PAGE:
Participants walk to plant populations, often off-trail through brush or other vegetation, while carrying equipment. Bending and stooping to count populations is often necessary. There is considerable variation in the physical challenge of monitoring different populations, and we try to work with our monitors to find an appropriate assignment. Participants may also be exposed to ticks, mosquitos, chiggers, and poison ivy, as they would during most outdoor activities.
If you would like to participate but have concerns related to the physical requirements, contact us to discuss further.
Will I need any special equipment?
Although some of our monitors obtain a set of equipment for themselves, equipment is available for loan from Plants of Concern and many of our partner agencies. Equipment used includes measuring tapes, compasses, and stake flags. Populations are often in areas that are best accessed by car, though in some cases public transportation or a bicycle can be used to access populations.
What is the training like and when is it offered?
We offer online training through a series of six video modules that you can view at any time. All modules together take approximately 45 minutes to watch. Short quizzes (less than 5 min each) separate each module. We encourage interested participants to take the online training in early spring and sign up for a group field event (foray) to find out what rare plant monitoring is all about. Once your're ready to monitor, staff will assign you to a site and species.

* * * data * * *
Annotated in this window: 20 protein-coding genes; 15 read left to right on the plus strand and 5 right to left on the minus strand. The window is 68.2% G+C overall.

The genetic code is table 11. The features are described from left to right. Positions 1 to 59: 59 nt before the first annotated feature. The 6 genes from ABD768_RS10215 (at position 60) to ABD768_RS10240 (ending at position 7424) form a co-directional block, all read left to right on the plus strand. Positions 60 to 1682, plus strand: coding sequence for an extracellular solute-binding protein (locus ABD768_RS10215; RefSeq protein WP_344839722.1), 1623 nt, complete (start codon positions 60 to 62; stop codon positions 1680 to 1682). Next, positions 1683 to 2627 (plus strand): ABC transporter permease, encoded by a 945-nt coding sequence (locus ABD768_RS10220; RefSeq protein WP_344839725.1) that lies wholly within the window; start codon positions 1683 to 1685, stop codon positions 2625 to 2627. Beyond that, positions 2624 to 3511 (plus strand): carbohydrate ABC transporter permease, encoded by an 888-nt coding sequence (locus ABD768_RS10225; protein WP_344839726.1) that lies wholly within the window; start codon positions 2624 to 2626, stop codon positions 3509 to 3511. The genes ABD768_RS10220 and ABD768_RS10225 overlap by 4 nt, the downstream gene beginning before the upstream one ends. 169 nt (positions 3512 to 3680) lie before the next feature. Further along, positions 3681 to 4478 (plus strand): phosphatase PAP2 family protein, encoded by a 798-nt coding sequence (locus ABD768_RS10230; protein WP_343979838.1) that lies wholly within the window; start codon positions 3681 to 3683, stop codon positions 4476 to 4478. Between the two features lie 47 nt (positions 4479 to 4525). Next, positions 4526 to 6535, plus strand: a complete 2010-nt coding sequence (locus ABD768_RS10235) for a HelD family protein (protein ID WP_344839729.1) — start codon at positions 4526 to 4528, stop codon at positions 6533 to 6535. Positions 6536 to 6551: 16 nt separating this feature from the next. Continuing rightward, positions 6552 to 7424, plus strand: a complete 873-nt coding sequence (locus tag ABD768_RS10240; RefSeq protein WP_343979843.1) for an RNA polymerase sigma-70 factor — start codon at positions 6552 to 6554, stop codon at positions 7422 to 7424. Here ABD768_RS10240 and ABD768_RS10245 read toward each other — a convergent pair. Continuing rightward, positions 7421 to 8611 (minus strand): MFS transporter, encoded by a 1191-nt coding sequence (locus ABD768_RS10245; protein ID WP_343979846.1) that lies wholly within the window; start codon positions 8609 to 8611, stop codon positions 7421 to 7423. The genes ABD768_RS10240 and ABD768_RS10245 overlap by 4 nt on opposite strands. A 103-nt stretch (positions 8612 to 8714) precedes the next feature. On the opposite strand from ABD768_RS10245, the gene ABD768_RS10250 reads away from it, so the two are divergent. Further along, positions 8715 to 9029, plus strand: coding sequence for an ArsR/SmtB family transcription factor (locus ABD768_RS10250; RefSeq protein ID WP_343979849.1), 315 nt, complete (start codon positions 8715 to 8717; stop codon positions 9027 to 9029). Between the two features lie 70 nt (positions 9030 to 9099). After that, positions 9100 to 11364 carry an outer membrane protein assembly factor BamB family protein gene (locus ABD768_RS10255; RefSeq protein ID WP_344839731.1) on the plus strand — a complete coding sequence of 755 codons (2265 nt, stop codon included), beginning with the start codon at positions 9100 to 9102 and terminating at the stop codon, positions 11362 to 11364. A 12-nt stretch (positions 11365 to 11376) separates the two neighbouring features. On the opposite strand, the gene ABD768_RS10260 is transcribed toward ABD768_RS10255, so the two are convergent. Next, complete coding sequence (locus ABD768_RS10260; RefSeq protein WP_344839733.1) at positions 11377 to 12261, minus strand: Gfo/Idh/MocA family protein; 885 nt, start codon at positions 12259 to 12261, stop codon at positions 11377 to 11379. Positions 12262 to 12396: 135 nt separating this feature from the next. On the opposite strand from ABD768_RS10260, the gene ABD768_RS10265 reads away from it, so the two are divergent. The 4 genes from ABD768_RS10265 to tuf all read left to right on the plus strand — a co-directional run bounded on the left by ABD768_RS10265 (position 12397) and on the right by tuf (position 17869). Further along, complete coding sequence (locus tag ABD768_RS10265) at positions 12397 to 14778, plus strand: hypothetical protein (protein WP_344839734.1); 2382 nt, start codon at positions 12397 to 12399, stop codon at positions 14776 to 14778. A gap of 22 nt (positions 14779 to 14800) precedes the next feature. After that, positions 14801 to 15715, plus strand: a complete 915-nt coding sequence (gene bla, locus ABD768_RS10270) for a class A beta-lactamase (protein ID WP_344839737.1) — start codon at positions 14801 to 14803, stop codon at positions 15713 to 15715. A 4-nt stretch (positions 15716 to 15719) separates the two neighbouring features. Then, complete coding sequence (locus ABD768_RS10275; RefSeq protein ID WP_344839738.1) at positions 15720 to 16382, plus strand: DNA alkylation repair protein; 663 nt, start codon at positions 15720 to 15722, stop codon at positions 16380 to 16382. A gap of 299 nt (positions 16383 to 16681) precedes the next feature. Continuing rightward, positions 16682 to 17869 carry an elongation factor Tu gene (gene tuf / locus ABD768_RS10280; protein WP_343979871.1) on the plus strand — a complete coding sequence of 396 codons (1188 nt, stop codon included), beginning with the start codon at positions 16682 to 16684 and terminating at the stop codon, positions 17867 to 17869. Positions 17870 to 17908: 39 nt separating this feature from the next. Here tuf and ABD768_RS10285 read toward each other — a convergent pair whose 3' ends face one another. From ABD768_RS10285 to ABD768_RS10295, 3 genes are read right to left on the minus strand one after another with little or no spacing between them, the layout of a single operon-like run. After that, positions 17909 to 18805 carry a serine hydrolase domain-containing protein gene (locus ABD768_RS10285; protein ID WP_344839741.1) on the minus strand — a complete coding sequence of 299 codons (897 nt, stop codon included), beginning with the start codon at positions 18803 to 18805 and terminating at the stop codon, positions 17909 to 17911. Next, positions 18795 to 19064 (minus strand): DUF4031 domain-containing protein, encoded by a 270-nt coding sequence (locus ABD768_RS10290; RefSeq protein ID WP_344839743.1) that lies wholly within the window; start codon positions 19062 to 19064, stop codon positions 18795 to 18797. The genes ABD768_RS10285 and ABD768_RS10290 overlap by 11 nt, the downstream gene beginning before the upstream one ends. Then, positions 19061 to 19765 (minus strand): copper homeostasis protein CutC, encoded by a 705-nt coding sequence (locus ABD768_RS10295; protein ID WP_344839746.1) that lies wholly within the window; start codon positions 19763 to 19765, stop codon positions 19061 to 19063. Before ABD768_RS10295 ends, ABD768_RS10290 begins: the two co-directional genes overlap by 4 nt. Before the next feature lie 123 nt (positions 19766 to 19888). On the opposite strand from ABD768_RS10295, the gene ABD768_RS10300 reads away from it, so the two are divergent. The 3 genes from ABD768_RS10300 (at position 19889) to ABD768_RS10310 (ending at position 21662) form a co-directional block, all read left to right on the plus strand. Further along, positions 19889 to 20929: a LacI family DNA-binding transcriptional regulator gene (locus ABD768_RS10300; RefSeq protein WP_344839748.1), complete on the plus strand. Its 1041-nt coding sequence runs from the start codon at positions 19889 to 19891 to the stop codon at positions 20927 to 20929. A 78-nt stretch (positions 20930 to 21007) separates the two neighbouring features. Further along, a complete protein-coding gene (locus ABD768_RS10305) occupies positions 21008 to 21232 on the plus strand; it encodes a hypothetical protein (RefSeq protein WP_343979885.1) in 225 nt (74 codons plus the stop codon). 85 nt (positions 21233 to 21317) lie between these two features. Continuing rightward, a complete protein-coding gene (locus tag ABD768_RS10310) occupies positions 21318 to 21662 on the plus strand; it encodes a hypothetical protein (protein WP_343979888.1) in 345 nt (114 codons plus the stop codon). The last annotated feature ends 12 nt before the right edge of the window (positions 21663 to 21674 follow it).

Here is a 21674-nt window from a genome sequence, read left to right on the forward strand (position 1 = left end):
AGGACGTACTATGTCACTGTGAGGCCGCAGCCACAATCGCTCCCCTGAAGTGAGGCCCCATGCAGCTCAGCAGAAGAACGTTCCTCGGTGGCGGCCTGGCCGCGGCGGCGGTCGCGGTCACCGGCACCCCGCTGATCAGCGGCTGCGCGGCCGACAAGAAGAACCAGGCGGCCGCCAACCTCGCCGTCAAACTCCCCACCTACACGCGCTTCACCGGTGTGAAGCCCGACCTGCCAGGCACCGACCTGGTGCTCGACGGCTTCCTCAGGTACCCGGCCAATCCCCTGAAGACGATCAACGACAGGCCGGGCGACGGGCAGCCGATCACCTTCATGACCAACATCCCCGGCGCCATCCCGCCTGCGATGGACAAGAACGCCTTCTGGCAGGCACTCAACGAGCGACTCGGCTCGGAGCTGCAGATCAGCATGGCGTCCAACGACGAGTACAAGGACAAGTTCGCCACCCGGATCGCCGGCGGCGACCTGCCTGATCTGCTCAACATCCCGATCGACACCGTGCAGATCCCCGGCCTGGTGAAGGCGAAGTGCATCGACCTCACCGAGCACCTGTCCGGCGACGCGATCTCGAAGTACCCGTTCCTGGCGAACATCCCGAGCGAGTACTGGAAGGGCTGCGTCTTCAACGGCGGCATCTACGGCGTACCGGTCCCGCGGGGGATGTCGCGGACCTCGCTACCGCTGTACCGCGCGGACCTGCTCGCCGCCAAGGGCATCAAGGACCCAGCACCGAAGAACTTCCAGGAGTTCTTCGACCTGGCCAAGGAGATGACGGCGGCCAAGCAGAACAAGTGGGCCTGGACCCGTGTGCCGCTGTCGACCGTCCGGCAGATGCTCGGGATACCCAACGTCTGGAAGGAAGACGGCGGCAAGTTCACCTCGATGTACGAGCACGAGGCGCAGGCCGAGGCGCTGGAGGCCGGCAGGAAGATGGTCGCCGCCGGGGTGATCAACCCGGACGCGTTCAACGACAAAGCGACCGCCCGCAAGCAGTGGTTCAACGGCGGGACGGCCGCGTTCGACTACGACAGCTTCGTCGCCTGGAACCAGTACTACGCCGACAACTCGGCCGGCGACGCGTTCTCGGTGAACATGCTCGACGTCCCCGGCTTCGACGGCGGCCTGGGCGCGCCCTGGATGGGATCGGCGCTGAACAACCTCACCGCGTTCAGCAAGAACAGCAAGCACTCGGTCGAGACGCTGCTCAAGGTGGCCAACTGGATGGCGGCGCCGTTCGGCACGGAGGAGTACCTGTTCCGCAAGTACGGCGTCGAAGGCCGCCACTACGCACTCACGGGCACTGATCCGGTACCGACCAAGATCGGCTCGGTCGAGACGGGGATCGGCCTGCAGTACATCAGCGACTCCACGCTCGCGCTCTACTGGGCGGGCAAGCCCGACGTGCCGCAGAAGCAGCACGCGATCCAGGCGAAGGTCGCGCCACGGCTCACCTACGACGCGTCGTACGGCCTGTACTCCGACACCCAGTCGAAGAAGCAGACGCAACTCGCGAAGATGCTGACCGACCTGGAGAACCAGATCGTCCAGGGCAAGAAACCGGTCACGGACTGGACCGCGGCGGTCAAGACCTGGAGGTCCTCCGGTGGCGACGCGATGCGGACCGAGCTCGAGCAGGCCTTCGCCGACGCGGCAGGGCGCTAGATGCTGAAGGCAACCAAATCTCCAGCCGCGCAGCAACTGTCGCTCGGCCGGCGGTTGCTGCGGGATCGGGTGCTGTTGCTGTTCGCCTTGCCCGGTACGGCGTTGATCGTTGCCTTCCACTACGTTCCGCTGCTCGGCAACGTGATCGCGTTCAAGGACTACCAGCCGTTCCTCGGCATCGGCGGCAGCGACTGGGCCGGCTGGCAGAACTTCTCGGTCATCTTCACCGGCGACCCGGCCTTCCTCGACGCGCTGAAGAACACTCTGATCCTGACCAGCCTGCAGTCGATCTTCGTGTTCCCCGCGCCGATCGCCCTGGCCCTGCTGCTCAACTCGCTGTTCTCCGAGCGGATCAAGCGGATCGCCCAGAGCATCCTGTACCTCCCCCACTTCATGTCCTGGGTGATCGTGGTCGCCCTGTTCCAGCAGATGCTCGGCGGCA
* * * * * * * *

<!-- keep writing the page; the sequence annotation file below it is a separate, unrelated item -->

What kind of time commitment will I need to make?
The minimum commitment is visiting one population once during its flowering time. Some monitors choose to take on more than one population. Participants often re-visit the same population year after year.
Do I need to sign up for a Plants of Concern account?
Once you complete training and are ready to monitor, Plants of Concern staff will provide an account for you.
Chicago Botanic Garden
Are participants in Northeastern IL also considered Chicago Botanic Garden volunteers?
Yes! Plants of Concerns participants in Northeastern Illinois receive the same benefits and recognition as other Garden volunteers. Benefits include:
- The volunteer newsletter “Grounds Cover,” with news about the Garden and volunteer activities
- Emergency notification of Garden closings
- Free Garden membership if you contribute 150 hours in the previous calendar year.
- Admission to the Model Railroad Garden (with 30 volunteer hours in the previous year)
- Free tram tours of the Garden (with 30 volunteer hours in the previous year)
- Invitations to free lectures, volunteer meetings, and volunteer recognition events
Plants of Concern participants in other regions are not considered Chicago Botanic Garden volunteers.
Why is a background check required for participants in northeastern IL?
At the Chicago Botanic Garden we do our best to ensure a safe and secure environment for our volunteers, our staff, and the community members that we serve. To this end, we have adopted a policy to conduct background checks on all northeastern IL participants.